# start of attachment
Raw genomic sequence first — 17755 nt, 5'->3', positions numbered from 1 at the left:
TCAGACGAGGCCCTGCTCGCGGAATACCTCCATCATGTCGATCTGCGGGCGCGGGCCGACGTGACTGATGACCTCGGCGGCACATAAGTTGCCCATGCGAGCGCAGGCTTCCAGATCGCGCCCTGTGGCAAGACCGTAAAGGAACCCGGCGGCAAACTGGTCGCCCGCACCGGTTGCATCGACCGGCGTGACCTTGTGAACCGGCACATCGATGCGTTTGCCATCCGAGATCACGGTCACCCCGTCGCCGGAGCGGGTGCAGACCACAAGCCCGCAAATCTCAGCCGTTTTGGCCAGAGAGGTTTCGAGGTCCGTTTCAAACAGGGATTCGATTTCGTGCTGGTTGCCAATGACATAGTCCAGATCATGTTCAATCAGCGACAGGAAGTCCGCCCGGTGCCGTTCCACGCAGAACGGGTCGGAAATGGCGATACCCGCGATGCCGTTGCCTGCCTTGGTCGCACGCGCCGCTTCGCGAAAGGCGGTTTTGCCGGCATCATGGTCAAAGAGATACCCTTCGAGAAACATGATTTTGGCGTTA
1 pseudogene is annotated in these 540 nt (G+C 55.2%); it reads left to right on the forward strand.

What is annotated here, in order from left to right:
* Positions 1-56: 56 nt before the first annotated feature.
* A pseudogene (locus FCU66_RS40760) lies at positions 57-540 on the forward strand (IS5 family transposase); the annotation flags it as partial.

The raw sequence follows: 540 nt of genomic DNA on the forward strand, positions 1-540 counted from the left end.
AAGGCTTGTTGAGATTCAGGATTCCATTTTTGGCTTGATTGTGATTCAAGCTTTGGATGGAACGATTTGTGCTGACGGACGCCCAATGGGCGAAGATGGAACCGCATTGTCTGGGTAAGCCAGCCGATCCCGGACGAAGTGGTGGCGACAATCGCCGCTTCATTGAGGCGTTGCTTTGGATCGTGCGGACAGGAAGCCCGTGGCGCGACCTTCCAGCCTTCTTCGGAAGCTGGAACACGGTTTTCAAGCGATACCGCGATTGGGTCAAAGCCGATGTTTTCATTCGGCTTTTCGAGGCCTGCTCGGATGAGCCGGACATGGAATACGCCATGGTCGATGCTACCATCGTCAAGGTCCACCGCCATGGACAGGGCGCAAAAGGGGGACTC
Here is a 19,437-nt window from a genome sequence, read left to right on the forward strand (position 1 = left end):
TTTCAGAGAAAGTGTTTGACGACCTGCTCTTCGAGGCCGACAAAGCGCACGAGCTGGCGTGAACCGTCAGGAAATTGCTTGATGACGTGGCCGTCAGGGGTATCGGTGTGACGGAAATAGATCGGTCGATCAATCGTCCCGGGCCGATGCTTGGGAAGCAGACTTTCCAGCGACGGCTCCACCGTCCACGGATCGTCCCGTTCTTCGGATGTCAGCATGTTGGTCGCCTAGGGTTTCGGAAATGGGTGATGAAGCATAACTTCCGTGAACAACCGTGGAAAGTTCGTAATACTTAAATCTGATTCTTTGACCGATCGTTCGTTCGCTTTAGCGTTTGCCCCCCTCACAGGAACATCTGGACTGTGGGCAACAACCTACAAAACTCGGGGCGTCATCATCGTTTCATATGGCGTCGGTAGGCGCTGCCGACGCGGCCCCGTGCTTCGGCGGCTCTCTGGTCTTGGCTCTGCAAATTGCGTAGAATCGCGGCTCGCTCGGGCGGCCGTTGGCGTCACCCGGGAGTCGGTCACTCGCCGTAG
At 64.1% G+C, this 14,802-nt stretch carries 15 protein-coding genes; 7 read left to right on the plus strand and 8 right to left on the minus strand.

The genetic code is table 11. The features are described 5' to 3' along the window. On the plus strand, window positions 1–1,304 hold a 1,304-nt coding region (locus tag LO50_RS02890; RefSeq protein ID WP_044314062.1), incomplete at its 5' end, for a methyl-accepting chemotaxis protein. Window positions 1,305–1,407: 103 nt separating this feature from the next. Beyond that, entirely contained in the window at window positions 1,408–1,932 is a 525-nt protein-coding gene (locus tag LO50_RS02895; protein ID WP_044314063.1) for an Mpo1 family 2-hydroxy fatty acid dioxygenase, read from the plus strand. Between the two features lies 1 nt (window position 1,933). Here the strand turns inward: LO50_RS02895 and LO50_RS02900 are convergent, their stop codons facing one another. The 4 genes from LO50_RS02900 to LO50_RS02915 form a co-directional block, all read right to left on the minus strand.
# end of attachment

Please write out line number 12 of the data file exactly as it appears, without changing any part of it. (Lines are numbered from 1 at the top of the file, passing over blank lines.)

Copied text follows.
The genetic code is table 11. The features are described 5' to 3' along the window. On the plus strand, window positions 1–1,304 hold a 1,304-nt coding region (locus tag LO50_RS02890; RefSeq protein ID WP_044314062.1), incomplete at its 5' end, for a methyl-accepting chemotaxis protein. Window positions 1,305–1,407: 103 nt separating this feature from the next. Beyond that, entirely contained in the window at window positions 1,408–1,932 is a 525-nt protein-coding gene (locus tag LO50_RS02895; protein ID WP_044314063.1) for an Mpo1 family 2-hydroxy fatty acid dioxygenase, read from the plus strand. Between the two features lies 1 nt (window position 1,933). Here the strand turns inward: LO50_RS02895 and LO50_RS02900 are convergent, their stop codons facing one another. The 4 genes from LO50_RS02900 to LO50_RS02915 form a co-directional block, all read right to left on the minus strand.